Palermo, the capital of Sicily, is not only fascinating but also equally contradictory. The city is the center of Sicily in every way. The architecture alone could not be more interesting, as many peoples have left their lasting impression here. The Baroque, Norman, Byzantine and even Oriental influences cannot be overlooked and make this city so interesting.
The city is located in the north of Sicily, in an idyllic bay called the “Golden Shell”. It is dominated by Monte Pellegrino, which reaches a height of 606 meters.
In the course of time the city was conquered by several peoples and many buildings reflect a respective era. The most famous monuments are the Norman Palace, the church of San Giovanni degli Eremiti or the Cathedral of Monreale, located a little outside.
The city is lively and sometimes noisy. Nowhere in Italy is the traffic chaos as great as in Palermo. But the residents of the city deal with it calmly. There is always something going on here and people party all night long.
Tip 1: Palermo Cathedral
In Palermo there is a cathedral from the late 12th century with important royal tombs, the Cathedral Maria Santissima Assunta. It was built in the Norman-Arabic style and is now a landmark of the city of Palermo.
Church services, wedding ceremonies and other church celebrations still take place in Palermo Cathedral, making it a lively meeting place for the people of Palermo. But tourists from all over the world also admire the sacred building during a sightseeing tour of Palermo. The ornate interior with the Madonna and Child by Francesco Laurana and the richly detailed exterior façade invite an extensive visit. In Palermo Cathedral you can admire the craftsmanship of sculptors and achitects of past centuries and find a place of contemplation.
On the site of today’s Palermo Cathedral stood a place of worship as early as the sixth century, which throughout history was used at times as a mosque and a college.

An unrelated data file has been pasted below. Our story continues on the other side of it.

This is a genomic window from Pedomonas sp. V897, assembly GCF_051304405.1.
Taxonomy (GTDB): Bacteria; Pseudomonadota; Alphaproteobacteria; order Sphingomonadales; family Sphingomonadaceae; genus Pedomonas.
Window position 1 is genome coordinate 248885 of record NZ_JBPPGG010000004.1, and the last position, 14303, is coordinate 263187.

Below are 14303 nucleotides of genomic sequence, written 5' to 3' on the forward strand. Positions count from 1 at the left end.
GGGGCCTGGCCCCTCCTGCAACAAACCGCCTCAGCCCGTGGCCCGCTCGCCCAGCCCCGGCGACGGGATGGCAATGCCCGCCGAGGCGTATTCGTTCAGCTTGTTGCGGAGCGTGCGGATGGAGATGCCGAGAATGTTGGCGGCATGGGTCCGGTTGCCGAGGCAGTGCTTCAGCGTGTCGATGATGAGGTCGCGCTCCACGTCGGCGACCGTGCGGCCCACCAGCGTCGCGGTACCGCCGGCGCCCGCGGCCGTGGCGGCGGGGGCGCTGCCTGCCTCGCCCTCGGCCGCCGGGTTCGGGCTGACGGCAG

At the end of the 18th century, the cathedral was rebuilt by Ferdinando Fuga in the classicist style. This style has been maintained until today. Since the 18th century there are also two royal tombs in the side chapel. In Roman sacrophagi rest here the bones of Kings Frederick II and Henry VI and the remains of former bishops of Sicily. Also worth seeing is the treasury of Palermo Cathedral. Liturgical vestments are exhibited here. The highlight of the exhibition is a crown that was a burial gift from Frederick II to his wife.
Tip 2: Palazzo dei Normanni
Bulky and chunky, the Palazzo dei Normanni – also called Palazzo Reale (Royal Palace) – rises in Piazza Indipendenza, at the highest point of the medieval city area. Once the seat of the Norman kings of Sicily, the building now houses the Sicilian Parliament. Some parts of the building from Norman times are still preserved, such as the Torre Pisana on the east side.
Large parts of the palace, on the other hand, are characterized by Renaissance architectural elements. Particularly worth seeing are the courtyard with its wonderful arcades and the Cappella Palatina, which was built in the 12th century by the Norman ruler Roger II and is decorated with wonderful gold mosaics.
Tip 3: Monreale Cathedral
Visiting the Cathedral of Santa Maria Nuova in Monreale is a must. Catholics in the region dedicated the building, which was named a basilica minor by the Pope, to the Mother of Jesus Christ.